This week, New York Post columnist Joel Sherman made a case that the Mets should target soon-to-be free agent outfielder Nick Markakis.
He can hit leadoff. He had a .342 on-base percentage this season, .358 for his career, has a habit of turning at-bats serial (3.97 pitch per plate appearance average) and doesn’t back down as a lefty hitter against lefty pitching. He is an excellent two-way player, a pro, a grinder and durable — he has played 147 or more games in eight of his nine seasons.
Sherman acknowledges that Markakis has flaws: his power is limited, he’s 31 and could already be in the declining years of his career, and he’s going to cost a fair amount of money – Sherman estimates three years and $40 million for a starting point.
Those are some pretty significant flaws.
But if Yasmani Tomas is too big of a risk, Michael Cuddyer is five years older and both Melky Cabrera and Nelson Cruz are going to get even more money, Markakis is worth a longer look.
Lucas Duda led the 2014 Mets with a .349 on-base percentage. Ruben Tejada was second among Mets regulars at .342 – the same as Markakis. (The Orioles’ outfielder had a .386 slugging percentage — which would have been among the middle of the pack, just behind Curtis Granderson’s .388 mark. Tejada had a .310 slugging percentage.)
Markakis’ career numbers are even better, but they paint a worrying picture: 2013 and 2014 are the two worst seasons of a nine-year career. Factor in the move from hitter-friendly Camden Yards to the more neutral Citi Field and that trend could get scary very quickly.
Add in the finances: David Wright is due $20 million per season each of the next three years. Granderson is due $16 million, $16 million, and $15 million during that time. Add in three years at $13.5 million per season to sign Markakis and you would have between $48.5 million and $49.5 million tied up with three aging players. A team that expects its payroll to remain in the $100 million range can’t afford that commitment.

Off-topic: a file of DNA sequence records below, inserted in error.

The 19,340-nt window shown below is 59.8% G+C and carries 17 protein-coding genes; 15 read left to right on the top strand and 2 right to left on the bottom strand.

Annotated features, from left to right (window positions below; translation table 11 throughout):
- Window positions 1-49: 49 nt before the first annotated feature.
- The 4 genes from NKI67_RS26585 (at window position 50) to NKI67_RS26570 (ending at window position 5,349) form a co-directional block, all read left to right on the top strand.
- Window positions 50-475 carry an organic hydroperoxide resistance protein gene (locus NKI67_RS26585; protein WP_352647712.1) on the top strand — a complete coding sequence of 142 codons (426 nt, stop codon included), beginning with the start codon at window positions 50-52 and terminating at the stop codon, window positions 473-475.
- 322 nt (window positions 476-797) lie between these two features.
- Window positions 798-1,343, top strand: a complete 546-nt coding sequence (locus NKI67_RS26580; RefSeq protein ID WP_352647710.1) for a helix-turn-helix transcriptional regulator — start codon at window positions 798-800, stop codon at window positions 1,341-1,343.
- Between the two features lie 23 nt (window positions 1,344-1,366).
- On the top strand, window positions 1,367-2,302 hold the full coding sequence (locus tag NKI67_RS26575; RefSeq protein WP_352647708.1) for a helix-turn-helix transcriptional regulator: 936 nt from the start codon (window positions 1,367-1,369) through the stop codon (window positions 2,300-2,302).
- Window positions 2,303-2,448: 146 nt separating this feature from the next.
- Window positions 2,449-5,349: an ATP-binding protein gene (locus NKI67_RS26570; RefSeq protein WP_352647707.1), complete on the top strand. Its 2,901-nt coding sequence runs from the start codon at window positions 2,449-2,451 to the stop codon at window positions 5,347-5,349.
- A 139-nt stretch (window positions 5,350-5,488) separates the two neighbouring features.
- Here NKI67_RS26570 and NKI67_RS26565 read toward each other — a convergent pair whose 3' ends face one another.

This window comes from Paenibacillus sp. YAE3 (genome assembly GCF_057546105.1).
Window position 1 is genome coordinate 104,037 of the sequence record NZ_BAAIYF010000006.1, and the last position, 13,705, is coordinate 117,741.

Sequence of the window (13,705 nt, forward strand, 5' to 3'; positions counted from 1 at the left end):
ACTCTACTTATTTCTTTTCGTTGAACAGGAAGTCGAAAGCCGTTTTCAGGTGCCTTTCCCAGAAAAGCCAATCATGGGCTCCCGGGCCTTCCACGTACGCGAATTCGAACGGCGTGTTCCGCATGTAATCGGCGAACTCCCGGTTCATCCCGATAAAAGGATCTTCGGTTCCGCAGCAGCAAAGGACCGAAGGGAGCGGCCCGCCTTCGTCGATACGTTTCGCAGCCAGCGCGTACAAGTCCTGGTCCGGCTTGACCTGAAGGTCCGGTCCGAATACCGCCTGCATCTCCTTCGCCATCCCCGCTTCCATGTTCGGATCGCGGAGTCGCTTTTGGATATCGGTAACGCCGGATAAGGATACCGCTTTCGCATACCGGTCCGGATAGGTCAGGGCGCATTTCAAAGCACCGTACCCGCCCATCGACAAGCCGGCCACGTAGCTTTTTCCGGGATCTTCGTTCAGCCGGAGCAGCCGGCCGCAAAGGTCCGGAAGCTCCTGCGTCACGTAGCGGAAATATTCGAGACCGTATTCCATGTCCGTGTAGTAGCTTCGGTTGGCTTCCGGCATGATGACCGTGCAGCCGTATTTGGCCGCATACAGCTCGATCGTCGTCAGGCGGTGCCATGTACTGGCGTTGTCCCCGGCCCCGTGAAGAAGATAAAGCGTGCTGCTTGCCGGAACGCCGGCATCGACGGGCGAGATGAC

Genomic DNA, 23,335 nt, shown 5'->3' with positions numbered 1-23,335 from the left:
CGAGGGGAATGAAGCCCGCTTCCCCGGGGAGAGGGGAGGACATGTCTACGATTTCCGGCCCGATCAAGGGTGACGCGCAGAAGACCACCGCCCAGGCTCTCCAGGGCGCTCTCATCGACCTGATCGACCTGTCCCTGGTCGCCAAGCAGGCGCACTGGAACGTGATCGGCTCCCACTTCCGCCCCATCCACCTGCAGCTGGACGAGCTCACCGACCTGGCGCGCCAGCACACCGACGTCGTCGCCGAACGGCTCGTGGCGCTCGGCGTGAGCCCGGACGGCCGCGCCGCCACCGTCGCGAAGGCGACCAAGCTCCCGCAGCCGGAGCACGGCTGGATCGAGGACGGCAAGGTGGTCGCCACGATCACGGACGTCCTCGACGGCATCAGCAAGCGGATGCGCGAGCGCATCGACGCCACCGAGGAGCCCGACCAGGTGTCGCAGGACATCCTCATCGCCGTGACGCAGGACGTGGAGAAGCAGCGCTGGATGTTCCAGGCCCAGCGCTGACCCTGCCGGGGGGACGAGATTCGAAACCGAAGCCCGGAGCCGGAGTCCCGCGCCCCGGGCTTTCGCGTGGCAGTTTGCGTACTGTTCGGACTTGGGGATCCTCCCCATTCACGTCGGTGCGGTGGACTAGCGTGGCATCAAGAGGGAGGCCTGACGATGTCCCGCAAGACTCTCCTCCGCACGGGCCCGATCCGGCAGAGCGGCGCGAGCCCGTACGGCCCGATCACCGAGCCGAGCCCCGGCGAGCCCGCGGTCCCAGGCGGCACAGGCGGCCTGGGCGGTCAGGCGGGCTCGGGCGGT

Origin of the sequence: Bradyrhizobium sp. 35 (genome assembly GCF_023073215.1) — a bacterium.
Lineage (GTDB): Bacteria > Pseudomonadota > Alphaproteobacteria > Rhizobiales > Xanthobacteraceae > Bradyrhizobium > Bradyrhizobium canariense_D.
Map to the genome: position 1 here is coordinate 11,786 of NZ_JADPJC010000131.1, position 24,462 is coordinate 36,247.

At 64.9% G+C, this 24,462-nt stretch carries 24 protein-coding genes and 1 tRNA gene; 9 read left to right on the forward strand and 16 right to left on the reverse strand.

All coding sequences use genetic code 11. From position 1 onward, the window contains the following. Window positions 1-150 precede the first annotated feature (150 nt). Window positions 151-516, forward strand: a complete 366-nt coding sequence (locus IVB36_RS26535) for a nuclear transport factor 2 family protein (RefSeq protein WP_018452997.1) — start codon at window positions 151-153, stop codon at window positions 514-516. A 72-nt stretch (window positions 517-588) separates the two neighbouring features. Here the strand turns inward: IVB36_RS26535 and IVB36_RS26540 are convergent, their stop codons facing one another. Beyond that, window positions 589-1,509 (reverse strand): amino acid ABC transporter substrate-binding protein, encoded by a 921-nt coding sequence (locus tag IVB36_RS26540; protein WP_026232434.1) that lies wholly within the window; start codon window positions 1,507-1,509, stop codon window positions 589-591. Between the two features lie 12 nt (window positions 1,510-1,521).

Who knows? Maybe Matt den Dekker or Kirk Nieuwenhuis can become a Markakis-type hitter. But Markakis himself looks like a bad gamble for the Mets.
4 thoughts on “Does Nick Markakis make sense for the Mets?”
Obviously not a Mets fan, but when I read this in the Post today, I shook my head. He’s a fine player, but on the wrong side of 30, and the second half he had was pretty brutal. I think he was in a 9 for 100-type of slump. Considering the likely draft pick he would cost plus multiyear salary in the 13-15mil range, I’d be scared of that signing as a Met fan.
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I don’t think the draft pick will factor in – if the Orioles had room in their budget to risk Markakis accepting a qualifying offer, they could have just picked up his option.
The talent could still be there, but any team would have to be wary about counting Nick Markakis and Curtis Granderson as their starting corner outfielders for the next three years. A team with payroll limitations would be nuts to do it.
He would be too typical of the kind of free agent the Mets always seem to sign. Too old for the money they’d have to dish out. Wrong side of his career. They need to be thinking trade about now.
For a few million and no draft choice it might be OK to take a flyer. But, $40 mil/3 yrs. for a guy who certainly looks as if he’s on the down side of his career is nuts.
And, did someone say “leadoff hitter?” (Not me) .342 on base and not a stolen base threat isn’t a leadoff hitter. And his defense, at best, is average.If there was a guy who could be considered the poster boy for “decline phase of his career,” it would be Markakis.
If the Mets pick up a couple veterans over the winter–Keith Hernandez and Gary Carter types in return for some of their pitching wealth and get rid of George Foster, uh, sorry, Curtis Granderson, they could look like the ’85 Mets next year. And we know what came after ’85.
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